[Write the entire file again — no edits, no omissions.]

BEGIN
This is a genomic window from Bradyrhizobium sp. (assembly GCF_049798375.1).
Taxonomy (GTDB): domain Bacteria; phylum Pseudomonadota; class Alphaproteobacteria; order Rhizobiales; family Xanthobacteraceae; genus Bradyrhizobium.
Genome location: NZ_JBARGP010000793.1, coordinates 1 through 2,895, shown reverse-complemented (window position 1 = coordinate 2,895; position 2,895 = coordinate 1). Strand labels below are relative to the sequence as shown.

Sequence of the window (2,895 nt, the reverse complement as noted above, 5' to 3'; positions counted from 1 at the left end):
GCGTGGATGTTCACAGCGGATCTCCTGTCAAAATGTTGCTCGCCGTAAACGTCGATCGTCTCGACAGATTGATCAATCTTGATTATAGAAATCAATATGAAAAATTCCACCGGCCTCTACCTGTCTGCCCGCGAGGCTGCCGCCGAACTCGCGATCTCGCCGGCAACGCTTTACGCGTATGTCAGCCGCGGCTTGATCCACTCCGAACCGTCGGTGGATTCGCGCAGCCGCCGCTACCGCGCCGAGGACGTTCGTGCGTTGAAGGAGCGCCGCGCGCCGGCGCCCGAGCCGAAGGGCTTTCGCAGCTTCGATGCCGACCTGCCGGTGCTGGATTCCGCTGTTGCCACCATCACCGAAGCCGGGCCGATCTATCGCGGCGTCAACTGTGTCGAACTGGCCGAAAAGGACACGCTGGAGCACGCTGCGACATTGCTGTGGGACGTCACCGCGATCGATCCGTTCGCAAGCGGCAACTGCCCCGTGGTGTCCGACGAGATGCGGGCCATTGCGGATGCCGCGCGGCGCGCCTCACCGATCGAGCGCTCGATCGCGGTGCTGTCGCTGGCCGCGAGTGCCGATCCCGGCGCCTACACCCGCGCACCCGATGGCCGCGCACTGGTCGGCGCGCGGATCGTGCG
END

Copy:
This is a genomic window from Bradyrhizobium sp. (assembly GCF_049798375.1).
Taxonomy (GTDB): domain Bacteria; phylum Pseudomonadota; class Alphaproteobacteria; order Rhizobiales; family Xanthobacteraceae; genus Bradyrhizobium.
Genome location: NZ_JBARGP010000793.1, coordinates 1 through 2,895, shown reverse-complemented (window position 1 = coordinate 2,895; position 2,895 = coordinate 1). Strand labels below are relative to the sequence as shown.

Sequence of the window (2,895 nt, the reverse complement as noted above, 5' to 3'; positions counted from 1 at the left end):
GCGTGGATGTTCACAGCGGATCTCCTGTCAAAATGTTGCTCGCCGTAAACGTCGATCGTCTCGACAGATTGATCAATCTTGATTATAGAAATCAATATGAAAAATTCCACCGGCCTCTACCTGTCTGCCCGCGAGGCTGCCGCCGAACTCGCGATCTCGCCGGCAACGCTTTACGCGTATGTCAGCCGCGGCTTGATCCACTCCGAACCGTCGGTGGATTCGCGCAGCCGCCGCTACCGCGCCGAGGACGTTCGTGCGTTGAAGGAGCGCCGCGCGCCGGCGCCCGAGCCGAAGGGCTTTCGCAGCTTCGATGCCGACCTGCCGGTGCTGGATTCCGCTGTTGCCACCATCACCGAAGCCGGGCCGATCTATCGCGGCGTCAACTGTGTCGAACTGGCCGAAAAGGACACGCTGGAGCACGCTGCGACATTGCTGTGGGACGTCACCGCGATCGATCCGTTCGCAAGCGGCAACTGCCCCGTGGTGTCCGACGAGATGCGGGCCATTGCGGATGCCGCGCGGCGCGCCTCACCGATCGAGCGCTCGATCGCGGTGCTGTCGCTGGCCGCGAGTGCCGATCCCGGCGCCTACACCCGCGCACCCGATGGCCGCGCACTGGTCGGCGCGCGGATCGTGCG